Sermons

Sermons

How To Study The Bible: Eisegesis vs Exegesis

Series: How To Study The Bible

Eisegesis vs Exegesis
-    Philippians 4:13 – I can do all things through Christ who strengthens me
-    Romans 8:28 – All things work together for the Good

Context is key! Remove the text from its context and it becomes a con.

Going even deeper: Are my thoughts congruent with scripture concerning:
1. Womens Roles in the Church
2. Is it ok to Doubt, is it wrong?

Likes & Dislikes
2 Timothy 4:3-4 - For the time is coming when people will not endure sound teaching, but having itching ears they will accumulate for themselves teachers to suit their own passions, and will turn away from listening to the truth and wander off into myths.

To want one’s ears “tickled” is to desire massages rather than messages—sermons that charm rather than challenge, entertain rather than edify, and please rather than preach. 

“Itching ears” is a figure of speech that refers to people’s desires, felt needs, or wants. It is these desires that impel a person to believe whatever he wants to believe rather than the actual truth itself. When people have “itching ears,” they decide for themselves what is right or wrong, and they seek out others to support their notions. “Itching ears” are concerned with what feels good or comfortable, not with the truth—after all, truth is often uncomfortable. Paul’s warning is that the church would one day contain those who only opened their ears to those who would scratch their “itch.”

Unbalanced
2 Peter 3:16 - As he does in all his letters when he speaks in them of these matters. There are some things in them that are hard to understand, which the ignorant and unstable twist to their own destruction, as they do the other Scriptures.

James writes of the doubting person that he is “like a wave of the sea, blown and tossed by the wind. That man should not think he will receive anything from the Lord; he is a double-minded man, unstable in all he does” (James 1:6–8). As such, he is “unstable,” which comes from a Greek word meaning “unsteady, wavering, in both his character and feelings.”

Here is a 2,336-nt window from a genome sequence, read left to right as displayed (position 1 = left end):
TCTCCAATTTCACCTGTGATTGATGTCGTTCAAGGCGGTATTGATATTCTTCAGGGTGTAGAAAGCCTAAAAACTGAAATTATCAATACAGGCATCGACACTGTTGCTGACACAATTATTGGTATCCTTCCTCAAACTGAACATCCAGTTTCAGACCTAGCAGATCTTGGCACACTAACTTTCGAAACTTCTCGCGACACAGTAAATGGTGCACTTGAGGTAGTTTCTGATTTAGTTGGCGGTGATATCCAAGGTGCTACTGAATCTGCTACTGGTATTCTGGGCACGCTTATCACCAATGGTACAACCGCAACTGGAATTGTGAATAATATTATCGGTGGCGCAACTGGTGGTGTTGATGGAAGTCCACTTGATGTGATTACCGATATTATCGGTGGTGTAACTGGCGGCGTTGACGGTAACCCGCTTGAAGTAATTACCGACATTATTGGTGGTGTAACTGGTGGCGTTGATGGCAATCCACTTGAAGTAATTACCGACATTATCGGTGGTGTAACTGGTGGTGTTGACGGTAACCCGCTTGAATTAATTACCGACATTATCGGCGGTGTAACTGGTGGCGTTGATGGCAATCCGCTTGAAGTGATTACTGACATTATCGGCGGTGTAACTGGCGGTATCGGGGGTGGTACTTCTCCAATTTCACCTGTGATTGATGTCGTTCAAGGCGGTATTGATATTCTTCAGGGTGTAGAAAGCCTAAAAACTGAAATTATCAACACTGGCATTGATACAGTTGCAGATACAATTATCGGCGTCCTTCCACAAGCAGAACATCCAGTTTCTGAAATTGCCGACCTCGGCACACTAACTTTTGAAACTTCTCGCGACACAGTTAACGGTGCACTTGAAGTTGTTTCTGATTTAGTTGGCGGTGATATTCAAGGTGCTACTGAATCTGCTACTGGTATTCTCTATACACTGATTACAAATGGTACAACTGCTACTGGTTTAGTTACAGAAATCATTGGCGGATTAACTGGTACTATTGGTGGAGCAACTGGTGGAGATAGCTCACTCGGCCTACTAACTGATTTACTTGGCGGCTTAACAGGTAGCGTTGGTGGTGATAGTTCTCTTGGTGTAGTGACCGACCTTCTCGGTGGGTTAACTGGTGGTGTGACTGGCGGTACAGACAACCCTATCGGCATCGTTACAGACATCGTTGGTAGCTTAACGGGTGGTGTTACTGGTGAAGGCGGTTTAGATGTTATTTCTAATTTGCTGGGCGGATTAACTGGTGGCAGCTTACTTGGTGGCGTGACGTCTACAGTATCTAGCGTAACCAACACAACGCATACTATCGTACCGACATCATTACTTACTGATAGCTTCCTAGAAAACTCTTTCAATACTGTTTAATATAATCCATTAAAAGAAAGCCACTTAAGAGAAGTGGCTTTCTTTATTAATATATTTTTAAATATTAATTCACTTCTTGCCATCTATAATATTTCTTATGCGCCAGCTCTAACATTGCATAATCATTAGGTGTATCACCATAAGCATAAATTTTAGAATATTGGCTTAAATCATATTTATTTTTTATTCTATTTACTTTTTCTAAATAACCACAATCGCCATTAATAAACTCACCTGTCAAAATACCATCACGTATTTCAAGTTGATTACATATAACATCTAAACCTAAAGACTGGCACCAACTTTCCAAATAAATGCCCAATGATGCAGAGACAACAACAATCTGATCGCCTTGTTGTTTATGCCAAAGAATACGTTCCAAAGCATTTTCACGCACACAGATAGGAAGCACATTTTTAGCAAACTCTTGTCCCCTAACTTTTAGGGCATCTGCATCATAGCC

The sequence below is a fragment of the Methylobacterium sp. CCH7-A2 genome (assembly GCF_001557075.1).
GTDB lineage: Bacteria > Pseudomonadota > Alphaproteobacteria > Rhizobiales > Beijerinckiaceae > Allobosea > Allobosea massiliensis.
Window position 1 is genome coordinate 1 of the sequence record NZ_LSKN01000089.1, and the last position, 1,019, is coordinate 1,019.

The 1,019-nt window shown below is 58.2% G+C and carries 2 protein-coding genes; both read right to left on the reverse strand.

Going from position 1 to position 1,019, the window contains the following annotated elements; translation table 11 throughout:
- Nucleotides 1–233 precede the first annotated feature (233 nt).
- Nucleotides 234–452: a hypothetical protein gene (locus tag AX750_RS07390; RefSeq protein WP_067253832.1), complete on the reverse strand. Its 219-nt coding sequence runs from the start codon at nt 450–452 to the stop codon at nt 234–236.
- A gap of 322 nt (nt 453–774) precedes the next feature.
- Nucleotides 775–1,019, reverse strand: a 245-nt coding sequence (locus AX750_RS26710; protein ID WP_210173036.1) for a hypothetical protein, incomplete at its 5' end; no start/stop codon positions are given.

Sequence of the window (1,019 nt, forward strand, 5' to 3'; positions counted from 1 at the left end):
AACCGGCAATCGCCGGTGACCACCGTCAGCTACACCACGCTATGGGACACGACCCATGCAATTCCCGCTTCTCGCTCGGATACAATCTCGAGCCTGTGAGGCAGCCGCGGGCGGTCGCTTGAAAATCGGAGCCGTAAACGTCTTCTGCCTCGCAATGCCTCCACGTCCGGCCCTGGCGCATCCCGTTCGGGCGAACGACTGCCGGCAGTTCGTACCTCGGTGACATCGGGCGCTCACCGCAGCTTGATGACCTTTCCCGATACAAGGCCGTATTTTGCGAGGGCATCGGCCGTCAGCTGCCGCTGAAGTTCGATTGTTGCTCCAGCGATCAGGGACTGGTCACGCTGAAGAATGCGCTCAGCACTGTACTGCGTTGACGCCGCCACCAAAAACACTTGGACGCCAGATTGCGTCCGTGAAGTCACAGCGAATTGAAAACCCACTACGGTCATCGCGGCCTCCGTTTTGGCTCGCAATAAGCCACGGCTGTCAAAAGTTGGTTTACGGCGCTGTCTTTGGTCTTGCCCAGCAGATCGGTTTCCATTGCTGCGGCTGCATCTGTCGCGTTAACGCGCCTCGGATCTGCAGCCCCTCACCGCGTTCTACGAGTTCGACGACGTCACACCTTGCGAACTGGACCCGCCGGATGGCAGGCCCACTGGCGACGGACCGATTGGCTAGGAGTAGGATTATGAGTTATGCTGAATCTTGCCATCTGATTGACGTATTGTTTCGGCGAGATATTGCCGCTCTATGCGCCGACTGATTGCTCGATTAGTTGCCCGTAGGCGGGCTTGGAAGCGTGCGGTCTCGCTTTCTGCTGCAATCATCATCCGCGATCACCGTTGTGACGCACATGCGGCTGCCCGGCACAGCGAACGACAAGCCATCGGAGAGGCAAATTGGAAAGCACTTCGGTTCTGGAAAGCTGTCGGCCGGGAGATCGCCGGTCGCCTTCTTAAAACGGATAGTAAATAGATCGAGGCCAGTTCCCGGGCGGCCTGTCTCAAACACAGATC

A double-minded person is restless and confused in his thoughts, his actions, and his behavior. Such a person is always in conflict with himself. One torn by such inner conflict can never lean with confidence on God and His gracious promises. Correspondingly, the term unstable is analogous to a drunken man unable to walk a straight line, swaying one way, then another. He has no defined direction and as a result doesn’t get anywhere. Such a person is “unstable in all he does.”

Pride
2 Timothy 6:3-5 If anyone teaches a different doctrine and does not agree with the sound words of our Lord Jesus Christ and the teaching that accords with godliness, he is puffed up with conceit and understands nothing. He has an unhealthy craving for controversy and for quarrels about words, which produce envy, dissension, slander, evil suspicions, and constant friction among people who are depraved in mind and deprived of the truth, imagining that godliness is a means of gain.

Disobedience
Revelation 22:18-19 I warn everyone who hears the words of the prophecy of this book: if anyone adds to them, God will add to him the plagues described in this book, and if anyone takes away from the words of the book of this prophecy, God will take away his share in the tree of life and in the holy city, which are described in this book.

Since ALL scripture is God breathed (1 Timothy 3:16-17), God inspired, God said, and my words are not then I need to study His word (2 Timothy 2:15)